Why No Anarcho-Capitalism?
Because Tiebout Competition Does Not Work
Bryan Caplan argues that in theory all government services, including protection of property, could be provided by competing capitalist firms. This is known as anarcho-capitalism.
But from a dynamic perspective, anarcho-capitalism seems like a classic case of an unstable equilibrium. On a diagram, there would be no arrows leading into it and plenty of arrows leading out of it.
How can we get from where we are now to anarcho-capitalism? I don’t see a path. And if we somehow find ourselves in anarcho-capitalism, my guess is that some predator organization would emerge that would overwhelm the anarcho-capitalist protection agencies, one by one.
Before you say “Iceland in the year 1000,” please read my review of Mark S. Weiner’s The Rule of the Clan. What that book shows, at least to me, is that yes, you can have order without a central government. But that order is a collection of clans, and within none of the clans is there anything resembling personal liberty.
To have liberty with decentralized government you need an exit option. Somebody who is unhappy with the way his polity is being run must be able to move to a different polity.
That brings me to the Tiebout hypothesis, which is that as people enter and exit different towns, the governments in those towns will be pressured to provide services efficiently. Caplan rejects the Tiebout hypothesis.
you must first accept that non-profit competition is far inferior to for-profit competition. The “competition” between local governments is like an academic test that doesn’t count for your grade. It’s better than nothing, but anemic compared to a standard exam where students’ futures are on the line.
I think that Caplan probably would agree that robust Tiebout competition would be equivalent to anarcho-capitalism. And he would agree that robust Tiebout competition does not take place currently.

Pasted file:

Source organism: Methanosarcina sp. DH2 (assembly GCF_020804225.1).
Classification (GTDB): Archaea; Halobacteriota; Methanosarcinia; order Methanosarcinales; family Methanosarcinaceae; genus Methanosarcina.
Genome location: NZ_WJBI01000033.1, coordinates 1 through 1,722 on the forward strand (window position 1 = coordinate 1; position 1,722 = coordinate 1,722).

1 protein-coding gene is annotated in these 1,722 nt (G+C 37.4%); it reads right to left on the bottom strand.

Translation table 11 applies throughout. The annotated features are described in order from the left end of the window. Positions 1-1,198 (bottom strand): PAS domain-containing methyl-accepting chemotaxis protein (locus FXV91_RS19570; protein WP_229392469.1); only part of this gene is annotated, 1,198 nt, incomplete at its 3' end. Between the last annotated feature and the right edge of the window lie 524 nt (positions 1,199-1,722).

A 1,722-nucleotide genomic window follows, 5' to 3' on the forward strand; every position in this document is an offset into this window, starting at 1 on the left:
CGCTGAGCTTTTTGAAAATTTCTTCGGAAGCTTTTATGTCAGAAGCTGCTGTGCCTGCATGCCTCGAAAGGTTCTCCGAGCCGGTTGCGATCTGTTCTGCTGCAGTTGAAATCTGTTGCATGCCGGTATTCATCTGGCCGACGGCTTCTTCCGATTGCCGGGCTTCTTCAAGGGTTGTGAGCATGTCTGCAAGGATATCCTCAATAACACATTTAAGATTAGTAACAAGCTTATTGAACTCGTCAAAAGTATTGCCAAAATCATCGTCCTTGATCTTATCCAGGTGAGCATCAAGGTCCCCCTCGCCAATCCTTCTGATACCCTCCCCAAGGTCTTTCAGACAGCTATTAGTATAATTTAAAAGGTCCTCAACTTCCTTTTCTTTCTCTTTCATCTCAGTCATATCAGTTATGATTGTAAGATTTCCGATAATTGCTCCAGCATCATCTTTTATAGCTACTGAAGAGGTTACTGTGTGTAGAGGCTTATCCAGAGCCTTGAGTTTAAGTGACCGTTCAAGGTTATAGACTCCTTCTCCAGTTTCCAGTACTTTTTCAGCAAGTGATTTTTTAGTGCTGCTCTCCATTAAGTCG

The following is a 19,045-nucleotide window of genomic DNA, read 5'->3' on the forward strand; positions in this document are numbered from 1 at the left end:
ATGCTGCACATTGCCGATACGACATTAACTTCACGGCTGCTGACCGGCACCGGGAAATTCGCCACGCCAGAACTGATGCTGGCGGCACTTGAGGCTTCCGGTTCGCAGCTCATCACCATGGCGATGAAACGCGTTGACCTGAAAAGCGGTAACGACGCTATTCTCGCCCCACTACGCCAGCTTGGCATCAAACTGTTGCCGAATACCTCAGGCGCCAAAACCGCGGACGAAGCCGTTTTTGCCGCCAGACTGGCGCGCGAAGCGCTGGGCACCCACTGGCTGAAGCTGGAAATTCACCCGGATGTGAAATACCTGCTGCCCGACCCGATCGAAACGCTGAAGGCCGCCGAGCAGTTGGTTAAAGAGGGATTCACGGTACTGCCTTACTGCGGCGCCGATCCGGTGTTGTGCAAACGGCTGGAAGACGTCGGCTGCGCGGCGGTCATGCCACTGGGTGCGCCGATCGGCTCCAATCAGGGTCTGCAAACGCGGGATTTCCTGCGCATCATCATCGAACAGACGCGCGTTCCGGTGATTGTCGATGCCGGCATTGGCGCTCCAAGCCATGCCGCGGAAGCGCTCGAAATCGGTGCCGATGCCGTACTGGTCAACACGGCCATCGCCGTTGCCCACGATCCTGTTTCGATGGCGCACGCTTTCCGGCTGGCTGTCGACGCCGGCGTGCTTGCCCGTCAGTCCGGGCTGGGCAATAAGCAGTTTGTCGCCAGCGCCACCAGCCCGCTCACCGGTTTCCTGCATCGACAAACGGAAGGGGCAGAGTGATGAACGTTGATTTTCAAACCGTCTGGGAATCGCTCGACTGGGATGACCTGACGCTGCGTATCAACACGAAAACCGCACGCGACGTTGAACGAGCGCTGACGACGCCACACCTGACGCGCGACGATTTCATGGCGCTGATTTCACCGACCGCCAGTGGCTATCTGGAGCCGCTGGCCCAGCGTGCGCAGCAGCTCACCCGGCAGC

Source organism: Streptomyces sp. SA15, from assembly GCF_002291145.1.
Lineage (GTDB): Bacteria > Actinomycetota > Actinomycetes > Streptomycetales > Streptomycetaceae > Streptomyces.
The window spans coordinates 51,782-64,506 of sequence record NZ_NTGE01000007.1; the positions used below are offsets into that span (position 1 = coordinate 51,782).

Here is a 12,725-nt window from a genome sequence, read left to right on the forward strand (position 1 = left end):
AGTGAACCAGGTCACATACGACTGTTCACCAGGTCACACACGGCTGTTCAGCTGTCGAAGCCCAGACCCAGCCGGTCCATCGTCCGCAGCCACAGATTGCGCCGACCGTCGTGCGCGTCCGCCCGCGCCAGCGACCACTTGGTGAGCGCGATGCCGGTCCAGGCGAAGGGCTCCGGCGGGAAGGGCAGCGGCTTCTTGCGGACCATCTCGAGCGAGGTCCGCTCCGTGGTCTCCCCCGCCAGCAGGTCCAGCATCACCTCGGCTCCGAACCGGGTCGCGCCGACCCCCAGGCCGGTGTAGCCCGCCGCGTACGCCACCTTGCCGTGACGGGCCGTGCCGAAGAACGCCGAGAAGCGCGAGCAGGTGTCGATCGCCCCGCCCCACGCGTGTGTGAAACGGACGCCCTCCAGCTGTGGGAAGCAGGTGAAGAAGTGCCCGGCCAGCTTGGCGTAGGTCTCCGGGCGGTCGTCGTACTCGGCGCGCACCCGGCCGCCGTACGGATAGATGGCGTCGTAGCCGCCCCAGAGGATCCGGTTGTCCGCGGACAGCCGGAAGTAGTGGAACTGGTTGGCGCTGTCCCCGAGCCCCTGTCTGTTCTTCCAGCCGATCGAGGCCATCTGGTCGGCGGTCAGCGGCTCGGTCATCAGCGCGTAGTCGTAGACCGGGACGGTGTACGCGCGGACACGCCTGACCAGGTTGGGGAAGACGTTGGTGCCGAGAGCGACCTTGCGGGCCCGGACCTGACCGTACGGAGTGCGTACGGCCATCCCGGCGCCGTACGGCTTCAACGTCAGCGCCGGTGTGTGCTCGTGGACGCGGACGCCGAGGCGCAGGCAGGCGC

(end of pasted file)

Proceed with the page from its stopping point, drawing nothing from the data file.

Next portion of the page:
If we changed the status of towns from nonprofit to profit, would Tiebout competition be robust? Would we find ourselves in anarcho-capitalist utopia? I’m afraid not.
Caplan concedes that nonprofit status is not the only source of weak competition among governments. For many reasons, people are unable or unwilling to exercise their exit option. Do you think I want to live under the de facto dictatorship of the Montgomery County, Maryland teachers’ union? No, I put up with it because I have other reasons to stay here.
Anarcho-capitalism (= robust Tiebout competition) needs a viable exit option in order to work. If you can’t easily switch to a different provider of government services, there will never be a competitive market for those services. Changing your protection service has to be as easy as switching your go-to apple from Red Delicious to Granny Smith.
Look at the big tech companies, like Facebook or Amazon. They try to make it hard for you to switch, and they are fairly successful at it. Are government services similar to apples or to Apple? I believe it’s the latter.
In fact, Apple’s quasi-monopoly is nothing compared with the natural monopoly that accrues to a government in a particular territory. Apple has to work much harder to keep my business than does the government of Montgomery County.
You cannot create a sufficiently competitive environment in government services for anything close to anarcho-capitalism to emerge.
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